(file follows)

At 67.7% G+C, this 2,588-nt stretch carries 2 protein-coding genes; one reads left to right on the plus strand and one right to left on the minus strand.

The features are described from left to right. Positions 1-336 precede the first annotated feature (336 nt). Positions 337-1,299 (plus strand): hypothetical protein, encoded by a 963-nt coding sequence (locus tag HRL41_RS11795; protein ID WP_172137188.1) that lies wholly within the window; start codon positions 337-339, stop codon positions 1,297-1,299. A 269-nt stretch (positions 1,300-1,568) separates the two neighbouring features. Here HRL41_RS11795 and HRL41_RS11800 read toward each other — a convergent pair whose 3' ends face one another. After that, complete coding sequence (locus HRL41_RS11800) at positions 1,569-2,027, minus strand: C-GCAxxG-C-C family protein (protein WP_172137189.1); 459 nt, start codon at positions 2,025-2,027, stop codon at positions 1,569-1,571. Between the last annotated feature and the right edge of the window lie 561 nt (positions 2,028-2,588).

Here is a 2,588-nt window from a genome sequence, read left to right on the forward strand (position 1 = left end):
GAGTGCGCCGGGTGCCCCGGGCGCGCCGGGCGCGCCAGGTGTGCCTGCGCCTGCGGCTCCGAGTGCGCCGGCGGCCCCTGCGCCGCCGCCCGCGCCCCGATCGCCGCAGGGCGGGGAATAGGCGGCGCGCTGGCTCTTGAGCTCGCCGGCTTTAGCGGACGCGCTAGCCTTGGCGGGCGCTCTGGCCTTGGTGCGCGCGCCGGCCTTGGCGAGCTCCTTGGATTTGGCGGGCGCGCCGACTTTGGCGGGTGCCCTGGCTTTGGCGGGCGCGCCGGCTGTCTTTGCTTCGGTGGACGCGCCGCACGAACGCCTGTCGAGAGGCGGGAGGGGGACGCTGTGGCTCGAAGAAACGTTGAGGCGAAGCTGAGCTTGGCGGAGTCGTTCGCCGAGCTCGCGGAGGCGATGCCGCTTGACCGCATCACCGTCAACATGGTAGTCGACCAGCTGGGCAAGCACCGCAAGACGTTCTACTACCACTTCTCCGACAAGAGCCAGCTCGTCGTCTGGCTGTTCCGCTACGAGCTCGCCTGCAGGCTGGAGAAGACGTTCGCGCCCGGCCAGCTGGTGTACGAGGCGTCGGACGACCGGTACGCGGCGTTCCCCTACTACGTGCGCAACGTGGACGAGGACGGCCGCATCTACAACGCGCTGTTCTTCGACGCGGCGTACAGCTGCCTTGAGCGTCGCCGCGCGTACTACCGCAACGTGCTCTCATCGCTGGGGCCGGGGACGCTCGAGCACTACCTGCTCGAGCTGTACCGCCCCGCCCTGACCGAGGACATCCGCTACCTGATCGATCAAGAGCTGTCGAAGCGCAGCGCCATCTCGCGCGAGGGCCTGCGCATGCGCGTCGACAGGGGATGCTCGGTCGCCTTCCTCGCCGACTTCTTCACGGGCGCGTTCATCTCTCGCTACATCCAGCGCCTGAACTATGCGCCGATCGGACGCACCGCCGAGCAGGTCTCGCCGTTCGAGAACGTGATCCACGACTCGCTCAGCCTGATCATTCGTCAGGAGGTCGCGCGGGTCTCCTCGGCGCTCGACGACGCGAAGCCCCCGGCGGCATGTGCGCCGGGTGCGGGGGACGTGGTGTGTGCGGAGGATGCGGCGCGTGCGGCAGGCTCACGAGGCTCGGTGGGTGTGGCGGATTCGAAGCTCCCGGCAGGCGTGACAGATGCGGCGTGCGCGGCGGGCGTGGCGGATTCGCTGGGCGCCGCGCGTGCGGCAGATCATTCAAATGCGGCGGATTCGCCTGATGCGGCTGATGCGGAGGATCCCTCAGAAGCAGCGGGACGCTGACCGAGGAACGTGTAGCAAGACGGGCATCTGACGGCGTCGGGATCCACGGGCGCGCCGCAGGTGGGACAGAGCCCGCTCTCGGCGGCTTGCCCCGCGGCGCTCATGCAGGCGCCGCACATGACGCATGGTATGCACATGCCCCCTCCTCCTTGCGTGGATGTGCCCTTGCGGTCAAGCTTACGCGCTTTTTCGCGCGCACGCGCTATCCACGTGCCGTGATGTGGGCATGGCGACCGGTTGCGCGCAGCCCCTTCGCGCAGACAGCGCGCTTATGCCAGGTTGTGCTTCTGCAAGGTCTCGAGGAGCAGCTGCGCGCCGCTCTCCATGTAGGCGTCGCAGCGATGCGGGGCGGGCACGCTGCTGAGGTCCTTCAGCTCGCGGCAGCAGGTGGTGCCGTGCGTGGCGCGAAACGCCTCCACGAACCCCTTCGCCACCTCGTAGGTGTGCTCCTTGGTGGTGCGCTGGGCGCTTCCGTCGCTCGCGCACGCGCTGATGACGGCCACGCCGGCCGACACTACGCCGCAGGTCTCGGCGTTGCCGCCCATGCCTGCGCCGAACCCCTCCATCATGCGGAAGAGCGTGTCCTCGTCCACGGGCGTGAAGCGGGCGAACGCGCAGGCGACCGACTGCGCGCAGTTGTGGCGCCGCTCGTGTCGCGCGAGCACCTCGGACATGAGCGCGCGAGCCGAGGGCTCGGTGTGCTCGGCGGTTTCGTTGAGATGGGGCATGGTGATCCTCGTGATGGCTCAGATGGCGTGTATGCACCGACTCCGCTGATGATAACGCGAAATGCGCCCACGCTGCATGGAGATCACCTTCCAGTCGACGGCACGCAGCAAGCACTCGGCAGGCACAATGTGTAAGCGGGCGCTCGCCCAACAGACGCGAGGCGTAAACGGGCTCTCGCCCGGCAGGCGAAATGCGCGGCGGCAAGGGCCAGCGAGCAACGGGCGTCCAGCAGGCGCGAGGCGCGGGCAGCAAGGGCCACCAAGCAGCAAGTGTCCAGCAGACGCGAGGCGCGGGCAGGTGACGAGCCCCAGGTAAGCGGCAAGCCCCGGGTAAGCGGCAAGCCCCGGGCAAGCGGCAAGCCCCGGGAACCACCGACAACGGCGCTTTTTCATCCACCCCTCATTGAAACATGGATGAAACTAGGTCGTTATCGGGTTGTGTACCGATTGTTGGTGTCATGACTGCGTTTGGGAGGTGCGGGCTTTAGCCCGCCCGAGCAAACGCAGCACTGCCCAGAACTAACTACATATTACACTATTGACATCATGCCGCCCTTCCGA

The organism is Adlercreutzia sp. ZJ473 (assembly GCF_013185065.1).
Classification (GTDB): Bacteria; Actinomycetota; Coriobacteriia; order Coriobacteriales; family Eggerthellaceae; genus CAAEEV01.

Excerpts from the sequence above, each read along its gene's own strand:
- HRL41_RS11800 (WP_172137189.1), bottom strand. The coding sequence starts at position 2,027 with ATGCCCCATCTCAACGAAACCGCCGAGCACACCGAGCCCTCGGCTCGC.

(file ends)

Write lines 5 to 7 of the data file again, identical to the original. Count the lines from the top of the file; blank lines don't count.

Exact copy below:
The organism is Adlercreutzia sp. ZJ473 (assembly GCF_013185065.1).
Classification (GTDB): Bacteria; Actinomycetota; Coriobacteriia; order Coriobacteriales; family Eggerthellaceae; genus CAAEEV01.

Excerpts from the sequence above, each read along its gene's own strand: